Leader of Germany’s Left Party declares support for Sahra Wagenknecht

Sahra Wagenknecht possesses high popularity, can fill market squares and engages with the people via social media, Germany’s Left Party leader Janine Wissler noted favorably on Sunday evening in ZDF television’s summer interview.

“That is good, of course we have to use that for the party,” she added. Wagenknecht advocates the Left Party’s programme and says “many, many things that are absolutely necessary and correct,” she stated.

Wagenknecht’s latest book, Die Selbstgerechten (“The Self-Righteous”), which the World Socialist Web Site recently reviewed, shows exactly what positions she advocates. It is a Volkish-nationalist diatribe that takes up arms against cosmopolitanism and open-minded people, calls for economic protectionism and a strong state, and denounces immigrants and refugees as wage cutters, strikebreakers and foreign cultural elements. Thanks to the free advertising provided by all media outlets, the book has become a bestseller.

The fact that Wissler praises Wagenknecht in the strongest terms underscores the true character of the Left Party, which has nothing to do with left-wing politics or socialism other than its name.

Wissler, who together with Susanne Hennig-Wellsow was elected as the new Left Party leader in February and is the party’s lead candidate for the federal election alongside Dietmar Bartsch, is often described in the media as a socialist and even a Trotskyist. In reality, she is nothing of the sort.

Her performance on Sunday evening alone underscored this fact. Asked by ZDF moderator Shakuntala Banerjee if she was a “communist,” she squirmed like a worm. Wissler promptly responded that she is a “socialist,” before going on to make clear that she understands this to mean merely a few of the mildest social reforms, like those supported in words by all other parties, “Nobody should go hungry.”

Asked if she wanted to nationalize the banks—the interview was held on a rooftop terrace against the background of Frankfurt’s bank towers—Wissler responded with an indirect but clear no. What is necessary is “stronger regulations.”

Confronted with a video from 2011 in which she declared herself to be a supporter of the Egyptian revolution, she responded that even the German Foreign Minister at the time, Guido Westerwelle (Free Democrats, FDP), welcomed the uprising in Tahrir Square. Wissler’s closing ranks with the Foreign Ministry perfectly sums up the role of the Left Party. In fact, she backed counterrevolutionary forces in Egypt, which directed the mass protests behind the military and in some cases continue to defend the regime’s brutal repression to this day.

Wissler’s routine token criticisms of German foreign military interventions by no means signify that she opposes such operations in principle. “Of course we discuss the specific operation,” she responded to a follow-up question.

Wissler has been for over 20 years a member of the Marx21 group and its predecessor Linksruck, which specialized in defending the most right-wing policies by using pseudo-left rhetoric. They were members of the International Socialist Tendency. Its founder, Tony Cliff, broke with Trotskyism as early as the 1940s. He advanced the position that the Soviet Union was not a degenerated workers state but a “state capitalist” regime, and refused to defend the Soviet Union against imperialist attack.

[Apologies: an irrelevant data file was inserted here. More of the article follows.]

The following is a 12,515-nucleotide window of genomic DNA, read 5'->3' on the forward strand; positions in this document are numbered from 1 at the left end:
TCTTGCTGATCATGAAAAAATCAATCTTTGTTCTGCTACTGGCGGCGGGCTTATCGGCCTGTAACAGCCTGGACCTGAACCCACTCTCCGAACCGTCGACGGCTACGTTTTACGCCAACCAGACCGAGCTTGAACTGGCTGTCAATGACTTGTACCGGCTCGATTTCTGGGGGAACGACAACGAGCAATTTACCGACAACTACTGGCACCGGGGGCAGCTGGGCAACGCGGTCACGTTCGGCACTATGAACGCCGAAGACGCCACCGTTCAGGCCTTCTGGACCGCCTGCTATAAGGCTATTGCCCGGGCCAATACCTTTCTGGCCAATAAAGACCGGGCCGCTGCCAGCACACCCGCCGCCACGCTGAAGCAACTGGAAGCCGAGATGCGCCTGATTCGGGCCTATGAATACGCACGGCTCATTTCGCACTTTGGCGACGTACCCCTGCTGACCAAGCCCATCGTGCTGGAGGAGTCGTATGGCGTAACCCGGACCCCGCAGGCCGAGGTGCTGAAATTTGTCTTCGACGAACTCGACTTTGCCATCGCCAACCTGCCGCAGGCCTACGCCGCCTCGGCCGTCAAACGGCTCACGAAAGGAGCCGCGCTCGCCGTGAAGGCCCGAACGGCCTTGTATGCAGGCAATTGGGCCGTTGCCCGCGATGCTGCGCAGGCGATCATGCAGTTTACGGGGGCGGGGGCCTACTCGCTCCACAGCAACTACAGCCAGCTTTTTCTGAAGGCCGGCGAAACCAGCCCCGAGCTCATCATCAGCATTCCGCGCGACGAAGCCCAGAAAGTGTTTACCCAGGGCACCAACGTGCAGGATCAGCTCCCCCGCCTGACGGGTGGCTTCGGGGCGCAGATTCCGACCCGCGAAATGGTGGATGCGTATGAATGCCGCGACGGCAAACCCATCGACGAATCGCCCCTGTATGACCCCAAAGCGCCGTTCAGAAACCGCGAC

Since Linksruck’s few dozen members decided in 2007 to dissolve their organisation into the Left Party, they have played a key role in justifying the party’s right-wing policies. Three members, Christine Buchholz, Nicole Gohlke and Hubertus Sdebel, are in parliament. Buchholz has been a member of the parliamentary defense committee for over 12 years and regularly visits German troops stationed abroad.

For her part, Wissler entered the Hesse state parliament in 2008, where she reached an agreement with the Social Democrats and Greens to tolerate a Social Democrat/Green minority government. The agreement ultimately failed due to the sabotage of an SPD deputy. Then in 2018, she sought once again to work out a government alliance with the Social Democrats and Greens. This is her declared goal for the federal election in September.

Marx21 supported the imperialist war in Syria, celebrated the coup in Ukraine in 2014 as a “democratic revolution,” and has since strongly advocated for the imposition of a pro-Western regime in Moscow.

The Left Party is in a deep crisis. While it finished ahead of the Greens in the 2017 federal election with 9.2 percent of the vote, it is struggling in current polls to achieve more than 7 or 8 percent. Even the party’s ability to pass the 5 percent hurdle for parliamentary representation is being questioned. In the state elections in Saxony-Anhalt in June, the Left Party lost more than half of its support. The Left Party’s right-wing record as a party of government in several states has ruined its reputation as a progressive alternative.

Under these conditions, Wissler was called to lead the party to give it a fresh coat of “left” paint, while the party continues to drift to the right. She has failed to succeed. The horrifying consequences of the coronavirus policy of the ruling class, which has claimed the lives of over 4 million people around the world and over 90,000 in Germany, attacks on wages and jobs, and the growing resistance by workers against this make it impossible to continue concealing the Left Party’s right-wing policies.

Anyone wishing to struggle against social inequality, war, and the far-right must support the federal election campaign of the Socialist Equality Party (SGP), which is the only party advocating a socialist program to mobilize the international working class.